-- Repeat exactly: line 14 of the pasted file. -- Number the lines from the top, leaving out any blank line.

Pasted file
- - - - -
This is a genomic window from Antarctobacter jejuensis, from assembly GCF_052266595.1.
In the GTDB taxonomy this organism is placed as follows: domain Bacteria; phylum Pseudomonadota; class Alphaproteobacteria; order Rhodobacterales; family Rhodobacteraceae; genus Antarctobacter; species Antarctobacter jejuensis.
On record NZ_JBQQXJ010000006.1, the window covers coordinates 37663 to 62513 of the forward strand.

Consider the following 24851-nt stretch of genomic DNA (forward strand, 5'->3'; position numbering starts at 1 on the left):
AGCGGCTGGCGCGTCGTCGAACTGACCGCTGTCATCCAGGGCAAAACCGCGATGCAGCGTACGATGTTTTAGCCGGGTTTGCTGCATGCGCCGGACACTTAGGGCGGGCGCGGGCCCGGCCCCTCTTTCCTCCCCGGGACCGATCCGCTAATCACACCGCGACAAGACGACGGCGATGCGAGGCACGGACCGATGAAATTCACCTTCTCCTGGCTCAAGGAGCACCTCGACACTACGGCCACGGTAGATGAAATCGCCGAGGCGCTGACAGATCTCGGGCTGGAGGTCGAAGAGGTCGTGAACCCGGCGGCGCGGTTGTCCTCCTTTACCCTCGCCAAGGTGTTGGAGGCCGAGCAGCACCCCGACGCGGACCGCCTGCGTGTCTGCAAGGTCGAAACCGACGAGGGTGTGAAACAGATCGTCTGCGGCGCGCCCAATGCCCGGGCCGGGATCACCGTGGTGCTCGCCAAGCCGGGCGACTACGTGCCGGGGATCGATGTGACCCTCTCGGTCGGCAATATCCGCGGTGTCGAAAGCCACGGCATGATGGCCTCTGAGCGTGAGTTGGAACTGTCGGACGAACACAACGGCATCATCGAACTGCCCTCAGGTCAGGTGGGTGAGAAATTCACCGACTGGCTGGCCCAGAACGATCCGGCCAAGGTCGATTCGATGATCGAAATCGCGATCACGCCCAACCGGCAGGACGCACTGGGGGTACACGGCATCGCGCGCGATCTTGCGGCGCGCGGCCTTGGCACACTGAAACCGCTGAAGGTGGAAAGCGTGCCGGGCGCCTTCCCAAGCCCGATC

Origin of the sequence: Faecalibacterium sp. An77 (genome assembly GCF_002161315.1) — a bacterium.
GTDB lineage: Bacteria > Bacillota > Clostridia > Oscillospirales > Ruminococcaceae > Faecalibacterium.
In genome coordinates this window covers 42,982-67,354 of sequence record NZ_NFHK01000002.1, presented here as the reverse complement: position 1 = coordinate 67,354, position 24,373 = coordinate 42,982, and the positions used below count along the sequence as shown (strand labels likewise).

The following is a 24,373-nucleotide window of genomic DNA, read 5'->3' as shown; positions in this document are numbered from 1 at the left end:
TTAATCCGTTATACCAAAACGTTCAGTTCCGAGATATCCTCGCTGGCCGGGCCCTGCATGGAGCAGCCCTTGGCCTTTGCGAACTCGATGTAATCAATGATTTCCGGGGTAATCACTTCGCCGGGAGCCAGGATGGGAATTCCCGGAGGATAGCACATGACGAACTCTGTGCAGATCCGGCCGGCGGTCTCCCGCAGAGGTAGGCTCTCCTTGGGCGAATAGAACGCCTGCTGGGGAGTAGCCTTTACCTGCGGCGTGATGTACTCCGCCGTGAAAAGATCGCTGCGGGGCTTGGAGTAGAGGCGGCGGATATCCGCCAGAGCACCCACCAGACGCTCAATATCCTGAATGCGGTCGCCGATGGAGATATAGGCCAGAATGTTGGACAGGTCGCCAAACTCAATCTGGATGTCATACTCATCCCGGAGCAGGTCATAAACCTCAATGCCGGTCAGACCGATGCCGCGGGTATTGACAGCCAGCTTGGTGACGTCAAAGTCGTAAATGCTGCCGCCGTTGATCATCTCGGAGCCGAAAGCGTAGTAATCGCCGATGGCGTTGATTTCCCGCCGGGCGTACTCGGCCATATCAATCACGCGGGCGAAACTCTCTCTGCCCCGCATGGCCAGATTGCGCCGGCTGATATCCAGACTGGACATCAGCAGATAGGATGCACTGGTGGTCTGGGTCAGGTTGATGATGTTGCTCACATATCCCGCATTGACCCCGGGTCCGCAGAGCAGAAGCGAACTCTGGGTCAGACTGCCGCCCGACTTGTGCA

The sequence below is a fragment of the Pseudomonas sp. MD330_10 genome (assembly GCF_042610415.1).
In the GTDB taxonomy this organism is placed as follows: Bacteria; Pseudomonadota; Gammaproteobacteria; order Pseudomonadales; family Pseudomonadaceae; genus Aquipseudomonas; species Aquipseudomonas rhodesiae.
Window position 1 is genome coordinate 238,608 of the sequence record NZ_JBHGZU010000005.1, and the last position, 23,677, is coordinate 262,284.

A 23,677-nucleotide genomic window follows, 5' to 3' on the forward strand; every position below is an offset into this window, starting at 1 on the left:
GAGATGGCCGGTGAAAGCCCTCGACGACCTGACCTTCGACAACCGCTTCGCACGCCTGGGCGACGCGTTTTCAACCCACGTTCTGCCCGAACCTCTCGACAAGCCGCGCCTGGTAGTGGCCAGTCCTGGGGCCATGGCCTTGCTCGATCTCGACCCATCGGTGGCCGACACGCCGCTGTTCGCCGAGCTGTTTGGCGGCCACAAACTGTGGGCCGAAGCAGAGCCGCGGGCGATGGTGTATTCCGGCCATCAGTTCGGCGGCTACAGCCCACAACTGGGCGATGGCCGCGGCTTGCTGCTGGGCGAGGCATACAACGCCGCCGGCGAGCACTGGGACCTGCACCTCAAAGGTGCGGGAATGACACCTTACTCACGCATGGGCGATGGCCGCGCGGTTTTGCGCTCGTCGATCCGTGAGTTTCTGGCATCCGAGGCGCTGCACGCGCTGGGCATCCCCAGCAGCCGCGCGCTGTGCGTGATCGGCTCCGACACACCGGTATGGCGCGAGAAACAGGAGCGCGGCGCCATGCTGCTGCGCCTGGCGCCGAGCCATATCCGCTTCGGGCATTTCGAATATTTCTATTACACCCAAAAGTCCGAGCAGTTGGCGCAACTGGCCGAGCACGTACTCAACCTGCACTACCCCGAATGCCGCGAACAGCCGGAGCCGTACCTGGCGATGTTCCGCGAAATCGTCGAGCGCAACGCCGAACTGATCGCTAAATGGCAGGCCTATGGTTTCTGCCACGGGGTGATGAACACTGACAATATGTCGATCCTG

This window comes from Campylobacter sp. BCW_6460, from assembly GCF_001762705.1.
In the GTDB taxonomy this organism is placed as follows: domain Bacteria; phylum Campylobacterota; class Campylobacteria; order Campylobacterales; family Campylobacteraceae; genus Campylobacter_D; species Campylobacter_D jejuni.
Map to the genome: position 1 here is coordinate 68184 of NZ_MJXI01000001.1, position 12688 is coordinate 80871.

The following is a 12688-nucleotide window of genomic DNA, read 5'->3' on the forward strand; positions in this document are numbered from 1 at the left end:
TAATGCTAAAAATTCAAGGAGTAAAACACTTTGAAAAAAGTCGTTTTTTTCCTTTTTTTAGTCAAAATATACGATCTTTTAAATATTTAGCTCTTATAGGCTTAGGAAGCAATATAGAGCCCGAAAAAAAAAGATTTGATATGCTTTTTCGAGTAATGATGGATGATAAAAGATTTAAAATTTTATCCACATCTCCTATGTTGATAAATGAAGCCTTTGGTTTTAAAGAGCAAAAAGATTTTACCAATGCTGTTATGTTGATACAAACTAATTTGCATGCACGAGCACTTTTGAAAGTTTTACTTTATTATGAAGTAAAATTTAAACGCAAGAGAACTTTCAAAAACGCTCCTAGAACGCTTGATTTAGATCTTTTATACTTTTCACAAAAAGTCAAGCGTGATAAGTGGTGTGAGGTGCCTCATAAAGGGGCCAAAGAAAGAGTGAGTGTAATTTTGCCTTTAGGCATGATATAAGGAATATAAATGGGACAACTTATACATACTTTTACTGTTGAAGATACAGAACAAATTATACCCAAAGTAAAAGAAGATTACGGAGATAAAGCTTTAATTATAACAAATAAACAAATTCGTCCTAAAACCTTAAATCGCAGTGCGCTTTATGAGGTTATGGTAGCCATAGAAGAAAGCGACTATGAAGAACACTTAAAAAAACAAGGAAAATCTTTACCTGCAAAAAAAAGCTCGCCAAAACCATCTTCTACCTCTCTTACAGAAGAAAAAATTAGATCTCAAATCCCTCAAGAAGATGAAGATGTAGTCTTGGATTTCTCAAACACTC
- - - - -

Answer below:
A 23,677-nucleotide genomic window follows, 5' to 3' on the forward strand; every position below is an offset into this window, starting at 1 on the left: